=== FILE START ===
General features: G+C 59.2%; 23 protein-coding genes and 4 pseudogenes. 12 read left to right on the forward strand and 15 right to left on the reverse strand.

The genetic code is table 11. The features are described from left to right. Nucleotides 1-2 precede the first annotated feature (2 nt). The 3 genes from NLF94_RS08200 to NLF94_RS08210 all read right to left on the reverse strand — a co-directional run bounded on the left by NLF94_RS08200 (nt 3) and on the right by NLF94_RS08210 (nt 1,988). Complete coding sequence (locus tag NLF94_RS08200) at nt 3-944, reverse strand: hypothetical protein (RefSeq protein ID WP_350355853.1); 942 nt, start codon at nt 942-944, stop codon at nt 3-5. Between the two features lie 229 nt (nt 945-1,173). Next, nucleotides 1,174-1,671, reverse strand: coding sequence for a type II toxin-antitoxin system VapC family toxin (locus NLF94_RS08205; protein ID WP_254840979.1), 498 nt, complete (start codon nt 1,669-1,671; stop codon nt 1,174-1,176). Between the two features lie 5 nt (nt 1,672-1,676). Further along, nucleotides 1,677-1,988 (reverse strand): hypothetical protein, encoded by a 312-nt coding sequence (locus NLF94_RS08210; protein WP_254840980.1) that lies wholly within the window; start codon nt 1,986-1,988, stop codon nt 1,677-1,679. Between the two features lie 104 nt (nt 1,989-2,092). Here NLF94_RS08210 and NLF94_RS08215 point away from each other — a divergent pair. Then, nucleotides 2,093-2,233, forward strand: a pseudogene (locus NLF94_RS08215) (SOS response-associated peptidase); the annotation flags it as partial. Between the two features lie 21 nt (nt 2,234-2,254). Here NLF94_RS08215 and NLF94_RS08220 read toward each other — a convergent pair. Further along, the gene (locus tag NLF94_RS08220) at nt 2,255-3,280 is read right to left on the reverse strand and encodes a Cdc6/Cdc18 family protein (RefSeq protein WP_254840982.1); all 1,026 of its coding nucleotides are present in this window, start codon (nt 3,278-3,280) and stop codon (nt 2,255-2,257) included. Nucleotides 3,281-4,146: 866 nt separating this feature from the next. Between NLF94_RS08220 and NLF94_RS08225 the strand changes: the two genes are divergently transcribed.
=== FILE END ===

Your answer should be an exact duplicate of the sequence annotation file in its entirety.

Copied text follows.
General features: G+C 59.2%; 23 protein-coding genes and 4 pseudogenes. 12 read left to right on the forward strand and 15 right to left on the reverse strand.

The genetic code is table 11. The features are described from left to right. Nucleotides 1-2 precede the first annotated feature (2 nt). The 3 genes from NLF94_RS08200 to NLF94_RS08210 all read right to left on the reverse strand — a co-directional run bounded on the left by NLF94_RS08200 (nt 3) and on the right by NLF94_RS08210 (nt 1,988). Complete coding sequence (locus tag NLF94_RS08200) at nt 3-944, reverse strand: hypothetical protein (RefSeq protein ID WP_350355853.1); 942 nt, start codon at nt 942-944, stop codon at nt 3-5. Between the two features lie 229 nt (nt 945-1,173). Next, nucleotides 1,174-1,671, reverse strand: coding sequence for a type II toxin-antitoxin system VapC family toxin (locus NLF94_RS08205; protein ID WP_254840979.1), 498 nt, complete (start codon nt 1,669-1,671; stop codon nt 1,174-1,176). Between the two features lie 5 nt (nt 1,672-1,676). Further along, nucleotides 1,677-1,988 (reverse strand): hypothetical protein, encoded by a 312-nt coding sequence (locus NLF94_RS08210; protein WP_254840980.1) that lies wholly within the window; start codon nt 1,986-1,988, stop codon nt 1,677-1,679. Between the two features lie 104 nt (nt 1,989-2,092). Here NLF94_RS08210 and NLF94_RS08215 point away from each other — a divergent pair. Then, nucleotides 2,093-2,233, forward strand: a pseudogene (locus NLF94_RS08215) (SOS response-associated peptidase); the annotation flags it as partial. Between the two features lie 21 nt (nt 2,234-2,254). Here NLF94_RS08215 and NLF94_RS08220 read toward each other — a convergent pair. Further along, the gene (locus tag NLF94_RS08220) at nt 2,255-3,280 is read right to left on the reverse strand and encodes a Cdc6/Cdc18 family protein (RefSeq protein WP_254840982.1); all 1,026 of its coding nucleotides are present in this window, start codon (nt 3,278-3,280) and stop codon (nt 2,255-2,257) included. Nucleotides 3,281-4,146: 866 nt separating this feature from the next. Between NLF94_RS08220 and NLF94_RS08225 the strand changes: the two genes are divergently transcribed.